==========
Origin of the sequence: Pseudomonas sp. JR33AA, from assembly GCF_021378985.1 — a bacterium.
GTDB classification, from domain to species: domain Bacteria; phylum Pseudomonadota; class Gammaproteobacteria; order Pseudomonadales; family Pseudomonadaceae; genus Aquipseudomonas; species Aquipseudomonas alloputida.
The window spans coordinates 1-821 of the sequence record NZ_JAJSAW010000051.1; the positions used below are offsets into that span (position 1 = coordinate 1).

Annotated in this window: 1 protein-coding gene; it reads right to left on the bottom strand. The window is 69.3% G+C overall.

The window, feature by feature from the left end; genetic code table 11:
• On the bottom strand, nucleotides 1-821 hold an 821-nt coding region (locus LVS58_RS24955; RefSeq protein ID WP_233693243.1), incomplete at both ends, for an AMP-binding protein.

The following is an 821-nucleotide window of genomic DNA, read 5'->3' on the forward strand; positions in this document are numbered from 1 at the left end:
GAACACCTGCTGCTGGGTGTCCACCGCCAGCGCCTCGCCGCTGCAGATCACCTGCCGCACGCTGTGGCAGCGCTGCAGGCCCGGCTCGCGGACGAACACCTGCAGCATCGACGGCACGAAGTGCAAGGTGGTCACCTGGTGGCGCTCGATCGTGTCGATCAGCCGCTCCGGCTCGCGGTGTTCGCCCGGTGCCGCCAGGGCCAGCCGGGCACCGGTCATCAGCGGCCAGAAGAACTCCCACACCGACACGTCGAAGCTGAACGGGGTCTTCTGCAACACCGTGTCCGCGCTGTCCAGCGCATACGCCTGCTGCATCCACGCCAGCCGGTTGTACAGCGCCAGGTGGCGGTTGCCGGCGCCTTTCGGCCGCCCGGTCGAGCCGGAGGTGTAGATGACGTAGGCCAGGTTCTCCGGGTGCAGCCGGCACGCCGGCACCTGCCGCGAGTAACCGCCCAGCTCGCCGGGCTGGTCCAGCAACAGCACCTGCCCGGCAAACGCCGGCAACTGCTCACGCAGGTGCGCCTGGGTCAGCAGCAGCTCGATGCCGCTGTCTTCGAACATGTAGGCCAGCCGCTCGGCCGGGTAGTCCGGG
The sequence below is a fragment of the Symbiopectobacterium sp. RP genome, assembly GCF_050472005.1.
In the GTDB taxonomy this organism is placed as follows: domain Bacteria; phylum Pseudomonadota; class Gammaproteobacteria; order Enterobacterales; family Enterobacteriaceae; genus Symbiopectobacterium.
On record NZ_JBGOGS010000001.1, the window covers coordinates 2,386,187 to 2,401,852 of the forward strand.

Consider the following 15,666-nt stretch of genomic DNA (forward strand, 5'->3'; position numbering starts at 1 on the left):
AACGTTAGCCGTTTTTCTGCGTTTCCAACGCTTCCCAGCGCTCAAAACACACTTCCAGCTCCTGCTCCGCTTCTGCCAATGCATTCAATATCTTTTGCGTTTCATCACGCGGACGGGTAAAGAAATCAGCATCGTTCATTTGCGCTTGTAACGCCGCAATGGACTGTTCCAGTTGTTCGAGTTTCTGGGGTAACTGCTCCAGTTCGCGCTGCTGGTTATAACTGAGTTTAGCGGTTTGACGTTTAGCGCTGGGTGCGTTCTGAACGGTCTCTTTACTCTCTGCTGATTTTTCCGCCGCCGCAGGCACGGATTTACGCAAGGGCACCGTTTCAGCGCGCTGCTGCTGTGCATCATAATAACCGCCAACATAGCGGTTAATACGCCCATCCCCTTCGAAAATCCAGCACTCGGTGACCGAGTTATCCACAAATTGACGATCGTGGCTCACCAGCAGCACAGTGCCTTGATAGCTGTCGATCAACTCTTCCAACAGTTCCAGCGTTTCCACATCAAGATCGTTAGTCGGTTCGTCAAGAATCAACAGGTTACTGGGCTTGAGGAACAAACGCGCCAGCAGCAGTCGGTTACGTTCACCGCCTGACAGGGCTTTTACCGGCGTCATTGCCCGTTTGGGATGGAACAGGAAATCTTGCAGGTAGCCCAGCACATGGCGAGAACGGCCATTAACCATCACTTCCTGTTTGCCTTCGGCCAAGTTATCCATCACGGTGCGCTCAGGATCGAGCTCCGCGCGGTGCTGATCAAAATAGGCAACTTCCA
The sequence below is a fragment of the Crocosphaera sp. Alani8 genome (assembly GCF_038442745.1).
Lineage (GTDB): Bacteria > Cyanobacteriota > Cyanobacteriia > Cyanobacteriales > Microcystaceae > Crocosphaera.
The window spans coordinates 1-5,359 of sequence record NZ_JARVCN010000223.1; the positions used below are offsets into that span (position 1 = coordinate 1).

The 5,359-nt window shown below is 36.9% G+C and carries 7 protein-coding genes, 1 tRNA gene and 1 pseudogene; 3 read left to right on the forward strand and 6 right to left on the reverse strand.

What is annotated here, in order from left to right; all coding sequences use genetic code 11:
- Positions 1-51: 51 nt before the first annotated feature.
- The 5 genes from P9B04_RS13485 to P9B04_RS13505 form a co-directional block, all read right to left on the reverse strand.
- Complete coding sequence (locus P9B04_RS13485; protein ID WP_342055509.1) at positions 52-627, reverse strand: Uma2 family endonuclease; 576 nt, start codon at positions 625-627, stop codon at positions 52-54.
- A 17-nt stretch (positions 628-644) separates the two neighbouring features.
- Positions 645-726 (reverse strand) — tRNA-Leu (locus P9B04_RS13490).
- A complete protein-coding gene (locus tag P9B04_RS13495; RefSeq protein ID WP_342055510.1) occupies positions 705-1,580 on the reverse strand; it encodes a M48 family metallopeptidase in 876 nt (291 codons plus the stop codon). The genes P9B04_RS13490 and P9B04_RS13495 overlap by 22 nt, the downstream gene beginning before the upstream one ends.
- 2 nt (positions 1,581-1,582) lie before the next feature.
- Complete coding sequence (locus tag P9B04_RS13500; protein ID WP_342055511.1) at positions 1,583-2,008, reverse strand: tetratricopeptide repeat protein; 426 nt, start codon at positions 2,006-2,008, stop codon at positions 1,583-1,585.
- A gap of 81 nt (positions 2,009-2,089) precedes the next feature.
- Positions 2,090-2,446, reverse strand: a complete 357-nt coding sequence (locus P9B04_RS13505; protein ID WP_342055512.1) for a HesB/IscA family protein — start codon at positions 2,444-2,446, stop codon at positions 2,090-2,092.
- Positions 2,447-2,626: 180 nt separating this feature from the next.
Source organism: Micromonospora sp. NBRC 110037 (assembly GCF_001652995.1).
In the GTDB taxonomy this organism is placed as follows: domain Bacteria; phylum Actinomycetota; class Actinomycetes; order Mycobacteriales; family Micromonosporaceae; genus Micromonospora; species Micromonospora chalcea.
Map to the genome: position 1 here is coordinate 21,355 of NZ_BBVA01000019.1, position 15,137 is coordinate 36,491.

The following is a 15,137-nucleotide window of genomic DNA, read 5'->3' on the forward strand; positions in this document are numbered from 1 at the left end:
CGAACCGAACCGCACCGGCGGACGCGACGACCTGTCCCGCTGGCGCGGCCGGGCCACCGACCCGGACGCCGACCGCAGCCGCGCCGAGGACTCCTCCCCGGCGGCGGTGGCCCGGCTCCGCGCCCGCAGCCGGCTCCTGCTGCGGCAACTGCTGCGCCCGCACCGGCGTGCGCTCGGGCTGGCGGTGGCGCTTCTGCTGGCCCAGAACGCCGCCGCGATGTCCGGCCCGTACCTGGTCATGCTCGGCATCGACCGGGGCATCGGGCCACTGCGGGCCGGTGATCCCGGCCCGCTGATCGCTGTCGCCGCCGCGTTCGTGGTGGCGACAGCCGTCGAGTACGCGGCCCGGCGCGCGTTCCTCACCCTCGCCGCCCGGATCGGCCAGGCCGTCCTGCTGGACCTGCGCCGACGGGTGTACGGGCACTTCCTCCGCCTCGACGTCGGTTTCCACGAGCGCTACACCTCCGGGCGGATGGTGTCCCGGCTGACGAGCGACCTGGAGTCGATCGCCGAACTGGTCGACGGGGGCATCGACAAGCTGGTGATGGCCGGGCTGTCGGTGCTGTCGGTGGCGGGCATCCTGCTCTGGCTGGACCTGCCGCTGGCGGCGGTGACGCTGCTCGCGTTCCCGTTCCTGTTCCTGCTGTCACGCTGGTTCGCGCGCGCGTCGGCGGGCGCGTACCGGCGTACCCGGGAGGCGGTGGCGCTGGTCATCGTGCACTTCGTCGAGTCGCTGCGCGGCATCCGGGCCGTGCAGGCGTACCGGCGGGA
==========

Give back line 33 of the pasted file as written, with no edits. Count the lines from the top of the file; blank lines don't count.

The following is a 15,137-nucleotide window of genomic DNA, read 5'->3' on the forward strand; positions in this document are numbered from 1 at the left end: